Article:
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Warning over cash machine fraud after incidents in Highgate and West Hampstead

PUBLISHED: 11:14 06 March 2018 | UPDATED: 11:14 06 March 2018

Barclays in Highgate High Street. Picture: GOOGLE MAPS

Barclays in Highgate High Street. Picture: GOOGLE MAPS

Archant

The police have issued warnings following a spate of cash machine frauds.

The advice to scan areas around ATMs before using them and to be aware of anyone standing close by comes after a teaching assistant narrowly avoided his card being cloned at the Highgate branch of Barclays hole in the wall.

Hussein Ali, from Dartmouth Park Hill, went to withdraw cash at about 8am on Saturday, February 24 when he noticed a man who seemed “out of place” on the opposite side of Highgate High Street.

Just as he was about to enter his PIN number the man appeared a few feet away from him and told him there was a problem with the machine which meant he had to tap in the digits then call the bank for help.

Mr Hussein, 51, then noticed a piece of plastic 5cm by 3cm attached to the card entry point. After removing it he turned to see the man, described as well-dressed, olive-skinned, five feet six inches with short black hair, jump into a car and drive off.

“I could have lost a lot of money that weekend,” Mr Hussein said. “It could have been quite serious.”

But West Hampstead resident Leroy Roberts had his account cleared out after a cashpoint in West End Lane Tesco swallowed his card when he stopped off to get cash to pay for a taxi back to his home in Westbere Road.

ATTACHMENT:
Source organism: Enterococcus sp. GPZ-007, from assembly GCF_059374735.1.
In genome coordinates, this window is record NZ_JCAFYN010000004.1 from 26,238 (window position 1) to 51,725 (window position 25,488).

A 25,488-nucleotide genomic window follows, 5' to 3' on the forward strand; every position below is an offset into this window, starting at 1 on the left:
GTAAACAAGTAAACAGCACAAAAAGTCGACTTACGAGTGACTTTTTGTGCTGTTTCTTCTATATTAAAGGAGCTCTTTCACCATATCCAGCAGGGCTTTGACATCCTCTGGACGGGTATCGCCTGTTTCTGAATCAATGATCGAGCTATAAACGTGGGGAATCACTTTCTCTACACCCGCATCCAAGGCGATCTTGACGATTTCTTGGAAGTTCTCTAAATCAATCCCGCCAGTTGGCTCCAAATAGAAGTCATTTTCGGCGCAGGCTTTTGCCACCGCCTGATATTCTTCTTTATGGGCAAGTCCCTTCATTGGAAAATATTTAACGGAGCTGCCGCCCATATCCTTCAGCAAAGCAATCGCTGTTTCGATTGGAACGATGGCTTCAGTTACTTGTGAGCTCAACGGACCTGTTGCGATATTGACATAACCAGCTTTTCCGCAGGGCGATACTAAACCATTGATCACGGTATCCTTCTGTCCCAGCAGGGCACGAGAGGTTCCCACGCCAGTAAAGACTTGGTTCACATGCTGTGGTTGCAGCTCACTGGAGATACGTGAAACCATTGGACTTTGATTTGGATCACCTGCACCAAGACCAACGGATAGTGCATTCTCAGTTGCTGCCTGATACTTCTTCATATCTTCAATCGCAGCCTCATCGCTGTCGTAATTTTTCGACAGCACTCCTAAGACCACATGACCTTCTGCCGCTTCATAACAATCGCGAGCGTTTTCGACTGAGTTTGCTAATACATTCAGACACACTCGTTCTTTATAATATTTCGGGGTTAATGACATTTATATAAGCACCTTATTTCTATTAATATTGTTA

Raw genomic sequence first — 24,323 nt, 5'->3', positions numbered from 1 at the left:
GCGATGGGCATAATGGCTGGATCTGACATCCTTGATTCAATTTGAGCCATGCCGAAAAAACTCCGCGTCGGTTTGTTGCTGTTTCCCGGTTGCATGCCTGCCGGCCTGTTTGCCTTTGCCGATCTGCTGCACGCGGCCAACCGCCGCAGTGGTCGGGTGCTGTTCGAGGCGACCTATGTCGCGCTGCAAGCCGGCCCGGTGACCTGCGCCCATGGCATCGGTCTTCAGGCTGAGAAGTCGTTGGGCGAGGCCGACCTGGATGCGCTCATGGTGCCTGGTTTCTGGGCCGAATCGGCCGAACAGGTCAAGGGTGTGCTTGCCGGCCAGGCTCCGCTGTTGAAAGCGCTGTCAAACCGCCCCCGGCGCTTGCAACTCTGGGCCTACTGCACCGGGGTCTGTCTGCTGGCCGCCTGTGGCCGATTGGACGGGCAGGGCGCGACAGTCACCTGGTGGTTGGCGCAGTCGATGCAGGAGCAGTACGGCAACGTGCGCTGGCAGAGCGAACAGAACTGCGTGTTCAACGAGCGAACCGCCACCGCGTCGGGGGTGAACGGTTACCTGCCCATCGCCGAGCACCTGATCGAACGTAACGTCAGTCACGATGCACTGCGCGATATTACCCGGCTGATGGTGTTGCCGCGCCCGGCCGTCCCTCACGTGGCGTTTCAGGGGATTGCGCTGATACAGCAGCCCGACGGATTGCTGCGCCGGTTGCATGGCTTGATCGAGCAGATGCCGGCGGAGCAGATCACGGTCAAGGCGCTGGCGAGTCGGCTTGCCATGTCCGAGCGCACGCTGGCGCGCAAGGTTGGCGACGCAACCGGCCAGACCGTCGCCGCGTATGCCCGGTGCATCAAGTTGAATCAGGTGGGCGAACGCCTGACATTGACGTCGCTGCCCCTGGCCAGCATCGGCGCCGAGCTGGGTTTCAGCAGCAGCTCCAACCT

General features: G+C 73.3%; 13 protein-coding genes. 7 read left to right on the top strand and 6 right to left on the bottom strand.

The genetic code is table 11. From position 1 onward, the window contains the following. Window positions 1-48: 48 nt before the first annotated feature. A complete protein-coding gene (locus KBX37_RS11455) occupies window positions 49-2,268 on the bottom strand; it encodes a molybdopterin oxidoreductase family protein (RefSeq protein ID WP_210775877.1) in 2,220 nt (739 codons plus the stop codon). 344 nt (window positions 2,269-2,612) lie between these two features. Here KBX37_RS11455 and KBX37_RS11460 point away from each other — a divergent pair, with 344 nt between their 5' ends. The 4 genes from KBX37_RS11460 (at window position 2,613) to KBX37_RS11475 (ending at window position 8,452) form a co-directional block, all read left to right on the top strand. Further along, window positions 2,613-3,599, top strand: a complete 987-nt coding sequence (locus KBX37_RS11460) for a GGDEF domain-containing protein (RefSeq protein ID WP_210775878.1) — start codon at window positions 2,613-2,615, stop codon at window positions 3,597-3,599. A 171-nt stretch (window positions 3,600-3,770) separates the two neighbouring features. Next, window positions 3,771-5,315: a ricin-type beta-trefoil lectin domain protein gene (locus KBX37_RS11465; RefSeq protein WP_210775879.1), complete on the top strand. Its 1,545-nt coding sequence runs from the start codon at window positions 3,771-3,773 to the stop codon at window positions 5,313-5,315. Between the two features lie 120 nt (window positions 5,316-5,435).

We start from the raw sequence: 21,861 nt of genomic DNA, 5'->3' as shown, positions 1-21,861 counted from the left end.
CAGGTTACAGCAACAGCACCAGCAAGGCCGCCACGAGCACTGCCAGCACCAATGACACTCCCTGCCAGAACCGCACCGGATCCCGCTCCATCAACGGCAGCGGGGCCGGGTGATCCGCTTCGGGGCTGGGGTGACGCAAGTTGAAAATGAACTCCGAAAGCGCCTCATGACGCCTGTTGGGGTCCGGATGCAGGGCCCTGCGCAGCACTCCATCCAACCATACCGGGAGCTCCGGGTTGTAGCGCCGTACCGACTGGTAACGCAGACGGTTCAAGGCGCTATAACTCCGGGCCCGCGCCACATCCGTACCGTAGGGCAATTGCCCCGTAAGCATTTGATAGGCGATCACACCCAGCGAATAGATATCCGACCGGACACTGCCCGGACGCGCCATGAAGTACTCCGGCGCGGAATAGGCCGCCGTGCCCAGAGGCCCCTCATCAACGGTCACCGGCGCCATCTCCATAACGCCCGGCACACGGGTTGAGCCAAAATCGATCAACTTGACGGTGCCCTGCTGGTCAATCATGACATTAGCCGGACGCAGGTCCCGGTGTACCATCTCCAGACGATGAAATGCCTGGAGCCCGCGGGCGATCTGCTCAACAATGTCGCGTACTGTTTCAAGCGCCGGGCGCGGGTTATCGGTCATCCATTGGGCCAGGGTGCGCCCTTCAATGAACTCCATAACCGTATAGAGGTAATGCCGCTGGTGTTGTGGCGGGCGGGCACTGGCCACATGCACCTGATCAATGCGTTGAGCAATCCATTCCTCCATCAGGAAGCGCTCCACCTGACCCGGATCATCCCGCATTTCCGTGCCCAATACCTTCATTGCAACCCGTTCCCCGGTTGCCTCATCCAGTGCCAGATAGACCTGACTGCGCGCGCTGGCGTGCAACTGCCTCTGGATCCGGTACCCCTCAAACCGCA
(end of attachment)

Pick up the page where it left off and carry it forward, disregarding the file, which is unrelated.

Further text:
Mr Roberts, 32, said: “It’s a sophisticated scam that allows time for the card holder to leave before they arrive and clean out what you have.

“It didn’t seem out of the ordinary because an out of order message came up.

“It’s just sad that this kind of behaviour is creeping its way into West Hampstead,” he added.

The Met also advise people to check if devices have been attached to ATMs and report it to the police and their bank.

A Met spokesman said: “If it doesn’t look or feel right then steer clear and, if possible, go inside the bank where it will be safer. And always keep a regular check on your transactions.”

He urged people to remain vigilant, cover PIN numbers and keep an eye on cards.

He added: “If someone taps you on the shoulder or tries to speak to you, just ignore them. When you have left the ATM, put your card away immediately.

“Not being distracted makes it harder for people to take advantage and less likely that they’ll try to,” he explained.

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